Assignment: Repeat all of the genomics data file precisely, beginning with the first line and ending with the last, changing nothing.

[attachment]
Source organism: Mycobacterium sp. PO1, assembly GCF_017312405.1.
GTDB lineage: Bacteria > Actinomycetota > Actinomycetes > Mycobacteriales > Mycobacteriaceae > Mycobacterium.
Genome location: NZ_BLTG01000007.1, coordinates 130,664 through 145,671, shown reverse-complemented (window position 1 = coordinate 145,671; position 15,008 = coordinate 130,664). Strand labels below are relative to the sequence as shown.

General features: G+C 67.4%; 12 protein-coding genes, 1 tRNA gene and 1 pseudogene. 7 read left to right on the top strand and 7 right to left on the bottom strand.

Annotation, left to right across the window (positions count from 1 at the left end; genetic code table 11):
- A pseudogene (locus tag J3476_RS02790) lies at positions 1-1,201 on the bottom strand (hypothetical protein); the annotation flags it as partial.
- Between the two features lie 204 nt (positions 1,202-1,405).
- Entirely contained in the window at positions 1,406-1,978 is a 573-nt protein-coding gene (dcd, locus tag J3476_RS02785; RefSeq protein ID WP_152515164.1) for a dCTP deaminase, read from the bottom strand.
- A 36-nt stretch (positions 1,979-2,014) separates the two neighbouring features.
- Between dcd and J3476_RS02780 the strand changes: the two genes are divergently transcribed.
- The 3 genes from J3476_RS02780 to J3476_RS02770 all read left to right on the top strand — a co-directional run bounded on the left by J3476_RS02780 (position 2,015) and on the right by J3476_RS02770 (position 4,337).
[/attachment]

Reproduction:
Source organism: Mycobacterium sp. PO1, assembly GCF_017312405.1.
GTDB lineage: Bacteria > Actinomycetota > Actinomycetes > Mycobacteriales > Mycobacteriaceae > Mycobacterium.
Genome location: NZ_BLTG01000007.1, coordinates 130,664 through 145,671, shown reverse-complemented (window position 1 = coordinate 145,671; position 15,008 = coordinate 130,664). Strand labels below are relative to the sequence as shown.

General features: G+C 67.4%; 12 protein-coding genes, 1 tRNA gene and 1 pseudogene. 7 read left to right on the top strand and 7 right to left on the bottom strand.

Annotation, left to right across the window (positions count from 1 at the left end; genetic code table 11):
- A pseudogene (locus tag J3476_RS02790) lies at positions 1-1,201 on the bottom strand (hypothetical protein); the annotation flags it as partial.
- Between the two features lie 204 nt (positions 1,202-1,405).
- Entirely contained in the window at positions 1,406-1,978 is a 573-nt protein-coding gene (dcd, locus tag J3476_RS02785; RefSeq protein ID WP_152515164.1) for a dCTP deaminase, read from the bottom strand.
- A 36-nt stretch (positions 1,979-2,014) separates the two neighbouring features.
- Between dcd and J3476_RS02780 the strand changes: the two genes are divergently transcribed.
- The 3 genes from J3476_RS02780 to J3476_RS02770 all read left to right on the top strand — a co-directional run bounded on the left by J3476_RS02780 (position 2,015) and on the right by J3476_RS02770 (position 4,337).